The Old Man and the Lake

By Mike Kutka

Hallelujah, Summer is finally here! I just returned from the cabin up North. I normally go up to the cabin three times in the summer. The first is always the hardest. It entails hooking up all the plumbing, priming the well, plus a number of other tedious chores.

One big chore I accomplished was canoe maintenance. My wife Linda and I acquired a used canoe that was behind a barn for about ten years. I used aluminum polish and a buffer to make the canoe shine like new. Why would I bother with the effort? A smoother canoe has less water resistance which results in less paddling.

While some may tell tall fishing stories, I have amazing true stories. As I remember it, this is what happened last week: As I was fishing in the early morning, I hooked a giant Muskie. To my amazement, it began pulling my canoe all over the lake. I’m sure my canoe polishing efforts made a big difference in helping the canoe glide through the water. At times, the Muskie was pulling so fast I was able to tow a couple of skiers behind my canoe.

Hodag Police Sketch

It did eventually tire and I was able to land it. This Muskie was so big it didn’t fit into the canoe and I had to tie it to the side. Unfortunately, before I could get back to the cabin and immortalize this record Muskie, a Hodag, that legendary creature of Northern Wisconsin, attacked and ate my giant fish as I paddled home.

While I do admire those who practice “catch and release,” I practice “catch and eat.” For those fish that I do manage to get home, I coat them in a seasoned breading and fry them up. Shake them up in a bag and you’re done. Just make enough for the Hodag!

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    OK Mike, I have a fish story for you with the twist that it is actually true. When I was in my teens my Dad and some of his work buddies would make a couple of trips to Quebec every summer, fishing from a lodge on Grand lac victoria in parc la vérendrye, a great fishing spot for Walleyes and Northerns. One of my favorite lures was an original Daredevel red and white spoon. I was casting one morning and a thirty pound Northern hit my lure like a middle linebacker. I fought him for about twenty minutes until I could get him in range of my net. When I pulled him into the boat the lure fell apart! His strike had been so strong it had stretched out the split ring attaching the treble hook to the spoon so that it looked like an elongated letter C. How it stayed together throughout the battle I will never know but I have the lure and the split ring mounted in a box with a picture of the Northern, and it was actually 29 lb 12 oz, but I’ll call it thirty.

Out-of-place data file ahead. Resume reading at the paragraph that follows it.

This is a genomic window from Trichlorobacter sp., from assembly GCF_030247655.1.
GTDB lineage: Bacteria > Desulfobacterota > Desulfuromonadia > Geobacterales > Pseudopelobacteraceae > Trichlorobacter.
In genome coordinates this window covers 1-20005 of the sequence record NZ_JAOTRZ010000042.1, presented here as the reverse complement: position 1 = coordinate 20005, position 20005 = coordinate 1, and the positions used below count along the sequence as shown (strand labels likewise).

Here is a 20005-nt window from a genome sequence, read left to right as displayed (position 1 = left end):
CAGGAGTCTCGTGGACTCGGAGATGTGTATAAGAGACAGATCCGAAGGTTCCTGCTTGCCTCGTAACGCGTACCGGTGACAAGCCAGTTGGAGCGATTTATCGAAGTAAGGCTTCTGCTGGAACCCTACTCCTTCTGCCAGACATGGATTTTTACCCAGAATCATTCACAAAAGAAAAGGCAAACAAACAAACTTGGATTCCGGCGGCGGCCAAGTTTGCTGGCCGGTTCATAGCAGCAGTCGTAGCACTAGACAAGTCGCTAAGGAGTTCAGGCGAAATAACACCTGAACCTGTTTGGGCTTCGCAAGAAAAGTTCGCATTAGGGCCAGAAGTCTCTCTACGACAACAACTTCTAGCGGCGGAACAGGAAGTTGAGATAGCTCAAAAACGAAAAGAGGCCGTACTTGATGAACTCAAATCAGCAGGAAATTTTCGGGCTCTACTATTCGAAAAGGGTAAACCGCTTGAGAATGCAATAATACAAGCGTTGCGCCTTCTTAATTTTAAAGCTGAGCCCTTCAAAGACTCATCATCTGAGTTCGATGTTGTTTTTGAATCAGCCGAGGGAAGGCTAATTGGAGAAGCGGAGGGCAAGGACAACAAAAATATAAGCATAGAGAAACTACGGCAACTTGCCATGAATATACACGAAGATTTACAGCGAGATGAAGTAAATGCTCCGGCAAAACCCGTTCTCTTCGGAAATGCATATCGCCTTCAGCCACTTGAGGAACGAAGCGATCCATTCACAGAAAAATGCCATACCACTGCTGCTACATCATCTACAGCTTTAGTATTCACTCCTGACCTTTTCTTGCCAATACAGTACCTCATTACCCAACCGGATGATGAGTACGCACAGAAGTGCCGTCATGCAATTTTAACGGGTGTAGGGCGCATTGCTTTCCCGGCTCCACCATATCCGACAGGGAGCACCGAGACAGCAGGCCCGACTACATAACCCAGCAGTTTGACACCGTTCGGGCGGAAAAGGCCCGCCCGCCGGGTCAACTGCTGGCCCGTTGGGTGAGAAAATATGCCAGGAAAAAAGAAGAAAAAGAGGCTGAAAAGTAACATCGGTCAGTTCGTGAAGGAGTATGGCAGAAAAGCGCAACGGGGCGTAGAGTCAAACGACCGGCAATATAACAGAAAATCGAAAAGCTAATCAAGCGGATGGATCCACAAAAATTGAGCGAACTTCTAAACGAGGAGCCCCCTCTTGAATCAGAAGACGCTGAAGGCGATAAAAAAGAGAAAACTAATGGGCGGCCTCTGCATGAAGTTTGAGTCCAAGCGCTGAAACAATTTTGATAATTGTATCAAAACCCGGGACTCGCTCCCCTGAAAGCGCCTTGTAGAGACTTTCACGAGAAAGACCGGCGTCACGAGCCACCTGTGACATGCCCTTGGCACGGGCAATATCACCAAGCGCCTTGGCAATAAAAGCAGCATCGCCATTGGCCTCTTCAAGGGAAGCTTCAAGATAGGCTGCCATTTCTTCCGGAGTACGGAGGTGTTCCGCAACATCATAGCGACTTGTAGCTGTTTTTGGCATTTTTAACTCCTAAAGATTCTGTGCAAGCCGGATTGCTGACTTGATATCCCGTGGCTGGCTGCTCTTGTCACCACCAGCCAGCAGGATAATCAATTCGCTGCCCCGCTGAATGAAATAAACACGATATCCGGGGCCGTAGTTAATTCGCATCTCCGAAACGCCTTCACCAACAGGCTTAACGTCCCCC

Hi Mike!

    So great to see you still creating new spice combinations. I promote your Vulcan Salt and The Spice House, often in my monthly food column (The Maine Sportsman) and Maine cooking events. I just finished two big wild game dinners, one for 200 and the Moose Lottery for 300 and The Spice House was heavily promoted. I hope you are getting more customers from Maine and around the U.S. because

    I really enjoyed the cooking demonstration with Patty, way back. What a wonderful visit. I am hoping to get back there soon.

    All the best!

    I don’t understand why people seem to think this story is fictitious. This kind of stuff happens to me all the time. Why just a few days ago I met a guy named Freddy Fogg who was talking about bettering an ancestor’s around the world accomplishment…and he wanted me to come along! That’s a story for another day.

    Hi Kate! It’s very nice to hear from you. It has been quite a while since we cooked up some of your wonderful recipes. I still have your cookbook, “Wild Maine Recipes.” However, I use ordinary ingredients like chicken and beef.

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